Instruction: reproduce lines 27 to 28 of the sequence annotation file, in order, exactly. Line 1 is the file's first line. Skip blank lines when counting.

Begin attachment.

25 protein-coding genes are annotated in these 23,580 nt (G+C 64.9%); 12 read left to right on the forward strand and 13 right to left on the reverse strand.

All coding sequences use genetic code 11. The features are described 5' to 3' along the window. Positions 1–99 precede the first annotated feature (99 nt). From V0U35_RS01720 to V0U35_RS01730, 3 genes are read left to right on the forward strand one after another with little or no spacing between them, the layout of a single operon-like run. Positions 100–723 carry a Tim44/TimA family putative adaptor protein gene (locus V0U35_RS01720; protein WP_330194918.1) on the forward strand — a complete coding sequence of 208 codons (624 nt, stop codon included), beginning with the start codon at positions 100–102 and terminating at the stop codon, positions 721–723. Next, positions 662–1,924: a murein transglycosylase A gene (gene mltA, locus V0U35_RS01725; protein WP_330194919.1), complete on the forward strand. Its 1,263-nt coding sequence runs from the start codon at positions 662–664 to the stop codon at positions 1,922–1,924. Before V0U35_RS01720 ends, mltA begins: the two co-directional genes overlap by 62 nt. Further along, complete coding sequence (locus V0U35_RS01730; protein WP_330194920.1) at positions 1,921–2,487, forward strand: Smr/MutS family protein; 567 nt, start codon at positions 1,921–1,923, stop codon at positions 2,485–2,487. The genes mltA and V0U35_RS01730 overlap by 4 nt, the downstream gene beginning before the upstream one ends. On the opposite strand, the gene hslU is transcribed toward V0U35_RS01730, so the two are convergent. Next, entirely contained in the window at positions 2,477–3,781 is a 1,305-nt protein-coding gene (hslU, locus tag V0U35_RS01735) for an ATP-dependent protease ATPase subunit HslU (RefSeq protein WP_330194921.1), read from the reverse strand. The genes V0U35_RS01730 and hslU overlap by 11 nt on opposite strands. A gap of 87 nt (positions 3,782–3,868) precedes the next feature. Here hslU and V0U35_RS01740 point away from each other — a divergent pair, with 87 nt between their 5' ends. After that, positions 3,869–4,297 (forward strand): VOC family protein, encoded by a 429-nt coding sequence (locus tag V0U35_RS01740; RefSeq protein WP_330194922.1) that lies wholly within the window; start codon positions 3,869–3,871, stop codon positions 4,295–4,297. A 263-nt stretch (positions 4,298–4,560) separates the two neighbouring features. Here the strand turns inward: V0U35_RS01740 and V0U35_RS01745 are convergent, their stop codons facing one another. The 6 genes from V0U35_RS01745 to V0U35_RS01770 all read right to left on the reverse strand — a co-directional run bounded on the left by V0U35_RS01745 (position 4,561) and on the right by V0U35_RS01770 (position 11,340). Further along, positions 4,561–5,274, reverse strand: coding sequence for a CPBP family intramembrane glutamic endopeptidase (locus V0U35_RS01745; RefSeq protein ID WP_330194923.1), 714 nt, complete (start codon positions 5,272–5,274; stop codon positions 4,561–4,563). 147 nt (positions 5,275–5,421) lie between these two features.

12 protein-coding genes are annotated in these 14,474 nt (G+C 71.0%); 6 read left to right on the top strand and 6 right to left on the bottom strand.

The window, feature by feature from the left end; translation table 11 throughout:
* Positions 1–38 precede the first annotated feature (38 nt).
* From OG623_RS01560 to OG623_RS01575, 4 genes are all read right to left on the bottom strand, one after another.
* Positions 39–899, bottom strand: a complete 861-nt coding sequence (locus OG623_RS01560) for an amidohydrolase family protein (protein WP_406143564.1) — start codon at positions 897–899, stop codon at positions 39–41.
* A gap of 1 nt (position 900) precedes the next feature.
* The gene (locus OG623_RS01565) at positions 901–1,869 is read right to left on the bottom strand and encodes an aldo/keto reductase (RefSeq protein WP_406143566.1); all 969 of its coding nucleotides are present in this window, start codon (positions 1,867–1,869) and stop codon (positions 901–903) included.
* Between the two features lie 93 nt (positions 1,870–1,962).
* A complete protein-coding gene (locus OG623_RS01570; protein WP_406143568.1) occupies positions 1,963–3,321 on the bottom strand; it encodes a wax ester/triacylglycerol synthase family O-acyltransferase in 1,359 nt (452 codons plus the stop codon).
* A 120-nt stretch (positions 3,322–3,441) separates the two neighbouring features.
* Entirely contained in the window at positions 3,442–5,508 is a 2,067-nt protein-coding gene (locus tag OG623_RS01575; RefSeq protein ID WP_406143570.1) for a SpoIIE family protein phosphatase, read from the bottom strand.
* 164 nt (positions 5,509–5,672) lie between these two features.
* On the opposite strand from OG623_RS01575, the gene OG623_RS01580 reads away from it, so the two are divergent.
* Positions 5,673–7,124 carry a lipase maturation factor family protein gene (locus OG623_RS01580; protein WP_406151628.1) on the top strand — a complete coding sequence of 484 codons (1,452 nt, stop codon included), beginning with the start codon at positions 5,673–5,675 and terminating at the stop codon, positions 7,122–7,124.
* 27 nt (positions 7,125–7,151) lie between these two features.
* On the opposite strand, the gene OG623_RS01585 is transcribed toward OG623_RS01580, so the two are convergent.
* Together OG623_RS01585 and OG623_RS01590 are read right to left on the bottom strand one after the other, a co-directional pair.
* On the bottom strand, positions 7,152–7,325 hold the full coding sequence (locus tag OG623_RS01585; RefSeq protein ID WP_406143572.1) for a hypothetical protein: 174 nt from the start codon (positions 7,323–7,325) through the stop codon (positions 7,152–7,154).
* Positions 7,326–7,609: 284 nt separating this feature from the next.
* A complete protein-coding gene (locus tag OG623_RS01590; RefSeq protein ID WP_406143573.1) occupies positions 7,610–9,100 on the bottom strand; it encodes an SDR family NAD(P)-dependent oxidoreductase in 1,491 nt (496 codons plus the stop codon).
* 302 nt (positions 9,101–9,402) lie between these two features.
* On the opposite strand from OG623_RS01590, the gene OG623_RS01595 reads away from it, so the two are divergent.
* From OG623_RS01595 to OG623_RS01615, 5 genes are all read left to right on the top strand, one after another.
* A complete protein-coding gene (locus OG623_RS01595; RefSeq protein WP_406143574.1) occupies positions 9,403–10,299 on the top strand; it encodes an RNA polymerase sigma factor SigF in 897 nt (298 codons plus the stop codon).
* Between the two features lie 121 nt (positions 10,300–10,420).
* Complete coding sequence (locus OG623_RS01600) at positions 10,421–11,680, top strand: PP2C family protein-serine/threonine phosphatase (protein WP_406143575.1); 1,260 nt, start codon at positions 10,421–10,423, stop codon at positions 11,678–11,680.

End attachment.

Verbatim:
* Between the two features lie 121 nt (positions 10,300–10,420).
* Complete coding sequence (locus OG623_RS01600) at positions 10,421–11,680, top strand: PP2C family protein-serine/threonine phosphatase (protein WP_406143575.1); 1,260 nt, start codon at positions 10,421–10,423, stop codon at positions 11,678–11,680.